Happy All Saints' Day yesterday.
Well, I'm not sure you say that. "Happy."
Umm, ok, "Greetings," then.
Hey, don't look to me for appropriate. Because I missed that boat years ago.
Mr D and I went for a walk at dusk in Powązki cemetery, which is what every single Pole in Warsaw does on November 1st. The streets along both sides of this huge cemetery were blocked off. In fact, ulica
Towarowa Okopowa (the four northbound lanes only) were turned into a carpark. It looked quite strange.
We parked a few blocks north of the area and walked the rest of the way. Naturally, Mr D had me clambering over hill and dale because we can never just go the easy way, on the pavement. Never mind. We got there in the end.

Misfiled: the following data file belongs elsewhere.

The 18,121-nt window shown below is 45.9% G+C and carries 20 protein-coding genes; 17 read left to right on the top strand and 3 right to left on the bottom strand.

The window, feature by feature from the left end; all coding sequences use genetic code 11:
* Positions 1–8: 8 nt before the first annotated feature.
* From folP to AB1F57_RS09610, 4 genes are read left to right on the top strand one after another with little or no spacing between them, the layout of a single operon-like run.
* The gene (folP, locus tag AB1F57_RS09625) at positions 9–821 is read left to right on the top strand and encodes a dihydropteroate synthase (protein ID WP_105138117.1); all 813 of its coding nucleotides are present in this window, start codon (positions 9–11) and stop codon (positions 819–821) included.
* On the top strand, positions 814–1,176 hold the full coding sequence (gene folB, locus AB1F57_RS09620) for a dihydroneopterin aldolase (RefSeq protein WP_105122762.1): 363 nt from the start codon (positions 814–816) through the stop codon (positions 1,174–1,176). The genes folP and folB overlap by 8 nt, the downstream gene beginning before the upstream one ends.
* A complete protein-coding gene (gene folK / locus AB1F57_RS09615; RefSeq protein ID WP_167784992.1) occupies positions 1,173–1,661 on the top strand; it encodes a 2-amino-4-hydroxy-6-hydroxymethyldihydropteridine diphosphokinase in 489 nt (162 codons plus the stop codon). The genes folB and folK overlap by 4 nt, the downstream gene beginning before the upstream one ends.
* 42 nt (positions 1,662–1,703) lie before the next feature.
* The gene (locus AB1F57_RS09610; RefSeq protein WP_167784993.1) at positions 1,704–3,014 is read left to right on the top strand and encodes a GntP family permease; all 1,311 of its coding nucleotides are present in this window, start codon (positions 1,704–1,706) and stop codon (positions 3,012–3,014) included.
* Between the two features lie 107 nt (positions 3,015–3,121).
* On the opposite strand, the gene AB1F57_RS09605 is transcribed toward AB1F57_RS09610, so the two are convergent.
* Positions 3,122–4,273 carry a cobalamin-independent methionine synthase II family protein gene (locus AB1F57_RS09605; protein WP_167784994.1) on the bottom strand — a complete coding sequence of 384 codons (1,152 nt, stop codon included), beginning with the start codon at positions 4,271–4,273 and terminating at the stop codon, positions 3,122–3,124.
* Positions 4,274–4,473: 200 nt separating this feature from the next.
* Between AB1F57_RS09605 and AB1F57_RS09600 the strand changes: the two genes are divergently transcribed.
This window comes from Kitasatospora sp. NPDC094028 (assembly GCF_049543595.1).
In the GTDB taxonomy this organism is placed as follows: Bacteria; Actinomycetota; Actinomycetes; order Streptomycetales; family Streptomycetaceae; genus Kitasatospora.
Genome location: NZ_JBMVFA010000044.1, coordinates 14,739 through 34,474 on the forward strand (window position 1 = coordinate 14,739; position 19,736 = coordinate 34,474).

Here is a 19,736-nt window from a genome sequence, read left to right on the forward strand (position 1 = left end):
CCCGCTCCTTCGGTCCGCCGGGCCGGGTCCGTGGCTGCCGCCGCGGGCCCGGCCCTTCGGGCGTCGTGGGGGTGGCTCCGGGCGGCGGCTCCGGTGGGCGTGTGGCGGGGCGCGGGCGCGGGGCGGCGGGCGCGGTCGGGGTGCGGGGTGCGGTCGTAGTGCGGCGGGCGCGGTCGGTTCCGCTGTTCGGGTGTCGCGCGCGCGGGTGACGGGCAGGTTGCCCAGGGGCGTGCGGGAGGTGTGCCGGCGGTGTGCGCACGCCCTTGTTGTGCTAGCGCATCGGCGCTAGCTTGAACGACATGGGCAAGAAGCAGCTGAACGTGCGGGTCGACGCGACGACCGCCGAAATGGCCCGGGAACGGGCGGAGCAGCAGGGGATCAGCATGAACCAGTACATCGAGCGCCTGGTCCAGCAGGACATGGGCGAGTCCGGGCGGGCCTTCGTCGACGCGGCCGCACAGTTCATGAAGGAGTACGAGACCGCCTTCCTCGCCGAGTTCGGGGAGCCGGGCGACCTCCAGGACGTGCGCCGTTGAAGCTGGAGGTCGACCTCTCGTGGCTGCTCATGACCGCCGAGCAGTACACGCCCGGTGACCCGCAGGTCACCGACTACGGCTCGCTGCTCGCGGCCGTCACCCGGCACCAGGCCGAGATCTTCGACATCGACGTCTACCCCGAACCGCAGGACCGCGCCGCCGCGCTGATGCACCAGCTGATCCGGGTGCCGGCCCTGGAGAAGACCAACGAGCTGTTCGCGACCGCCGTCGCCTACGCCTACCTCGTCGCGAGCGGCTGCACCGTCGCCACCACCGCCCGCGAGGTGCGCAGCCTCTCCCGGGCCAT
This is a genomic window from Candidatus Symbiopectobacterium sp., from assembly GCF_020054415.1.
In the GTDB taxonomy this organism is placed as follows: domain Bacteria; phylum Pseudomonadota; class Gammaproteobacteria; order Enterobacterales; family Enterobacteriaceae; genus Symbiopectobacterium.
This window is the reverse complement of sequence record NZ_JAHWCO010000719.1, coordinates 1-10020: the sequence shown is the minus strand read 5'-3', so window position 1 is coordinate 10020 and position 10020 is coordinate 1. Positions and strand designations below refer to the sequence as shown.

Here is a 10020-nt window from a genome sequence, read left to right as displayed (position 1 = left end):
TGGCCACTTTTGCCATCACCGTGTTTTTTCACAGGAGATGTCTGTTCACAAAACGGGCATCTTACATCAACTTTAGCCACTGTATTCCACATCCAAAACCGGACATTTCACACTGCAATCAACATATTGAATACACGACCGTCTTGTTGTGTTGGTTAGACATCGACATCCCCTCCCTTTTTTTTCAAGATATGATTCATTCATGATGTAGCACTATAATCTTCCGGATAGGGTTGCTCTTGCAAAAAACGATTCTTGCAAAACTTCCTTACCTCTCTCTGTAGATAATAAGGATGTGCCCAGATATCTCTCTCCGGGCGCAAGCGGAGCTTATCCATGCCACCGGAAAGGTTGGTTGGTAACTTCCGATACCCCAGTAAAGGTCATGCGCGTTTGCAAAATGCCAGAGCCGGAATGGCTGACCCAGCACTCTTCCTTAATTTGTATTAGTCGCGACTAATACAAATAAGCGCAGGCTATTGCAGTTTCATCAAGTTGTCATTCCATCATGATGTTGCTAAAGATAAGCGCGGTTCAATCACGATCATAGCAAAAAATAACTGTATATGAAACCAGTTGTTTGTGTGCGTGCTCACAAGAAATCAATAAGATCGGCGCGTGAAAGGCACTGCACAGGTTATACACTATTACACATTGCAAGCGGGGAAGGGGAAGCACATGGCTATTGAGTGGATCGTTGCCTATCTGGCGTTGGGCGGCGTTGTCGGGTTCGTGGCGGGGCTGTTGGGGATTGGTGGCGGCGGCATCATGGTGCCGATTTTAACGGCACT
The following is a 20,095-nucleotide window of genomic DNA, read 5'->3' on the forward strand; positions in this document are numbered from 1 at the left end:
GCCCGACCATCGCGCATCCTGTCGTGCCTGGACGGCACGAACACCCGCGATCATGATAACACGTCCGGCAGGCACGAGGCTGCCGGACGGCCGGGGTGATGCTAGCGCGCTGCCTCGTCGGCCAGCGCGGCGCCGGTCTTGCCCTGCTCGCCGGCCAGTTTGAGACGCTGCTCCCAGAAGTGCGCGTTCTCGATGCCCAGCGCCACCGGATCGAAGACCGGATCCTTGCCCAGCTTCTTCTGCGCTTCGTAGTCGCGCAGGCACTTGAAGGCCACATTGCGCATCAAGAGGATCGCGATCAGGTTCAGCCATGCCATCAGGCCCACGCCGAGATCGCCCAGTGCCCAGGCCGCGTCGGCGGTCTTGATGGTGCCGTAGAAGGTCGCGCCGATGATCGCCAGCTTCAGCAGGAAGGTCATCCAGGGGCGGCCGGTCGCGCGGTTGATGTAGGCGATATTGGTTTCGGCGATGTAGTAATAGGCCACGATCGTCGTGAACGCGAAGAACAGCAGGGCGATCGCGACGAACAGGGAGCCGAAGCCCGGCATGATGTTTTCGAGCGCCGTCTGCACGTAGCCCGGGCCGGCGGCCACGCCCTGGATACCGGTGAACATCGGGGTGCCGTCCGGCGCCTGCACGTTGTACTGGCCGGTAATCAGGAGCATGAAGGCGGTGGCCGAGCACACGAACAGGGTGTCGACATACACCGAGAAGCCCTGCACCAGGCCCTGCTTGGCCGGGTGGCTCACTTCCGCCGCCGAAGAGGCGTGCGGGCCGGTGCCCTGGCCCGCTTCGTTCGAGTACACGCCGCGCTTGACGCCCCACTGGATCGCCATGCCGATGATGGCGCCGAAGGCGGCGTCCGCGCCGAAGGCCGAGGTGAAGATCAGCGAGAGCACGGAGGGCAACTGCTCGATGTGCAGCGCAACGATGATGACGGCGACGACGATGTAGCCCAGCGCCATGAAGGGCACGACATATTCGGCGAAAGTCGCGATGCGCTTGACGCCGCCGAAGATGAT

Streams and streams of people walked quietly along toward the main entrances of the cemetery. It was a subdued and tranquil atmosphere. Flower sellers and candle vendors lined the pavement edges, with the odd pashmina stand every few hundred meters. (Can't go anywhere on the planet without a pashmina stand or three.)
As we got closer, I realised that my wintery "going out for a walk on a chilly afternoon" get-up, which seemed entirely fine when I left the house, was in fact wholly inappropriate for cemetery strolling on All Saints' Day.
Because. If we can take it as a given that Poles wear black, oh, maybe 86% of the time, then we can certainly take it as a corollary that on All Saints' Day, 102-104% of Poles wear black. Or even more than that. 125% or 130%.
Maths. Not my strong suit. But you know what I mean.
And believe me, I know it's not about what you're wearing.
I know that.
When I should have been wearing this:
Oh man. Next year. Someone shoulda told me.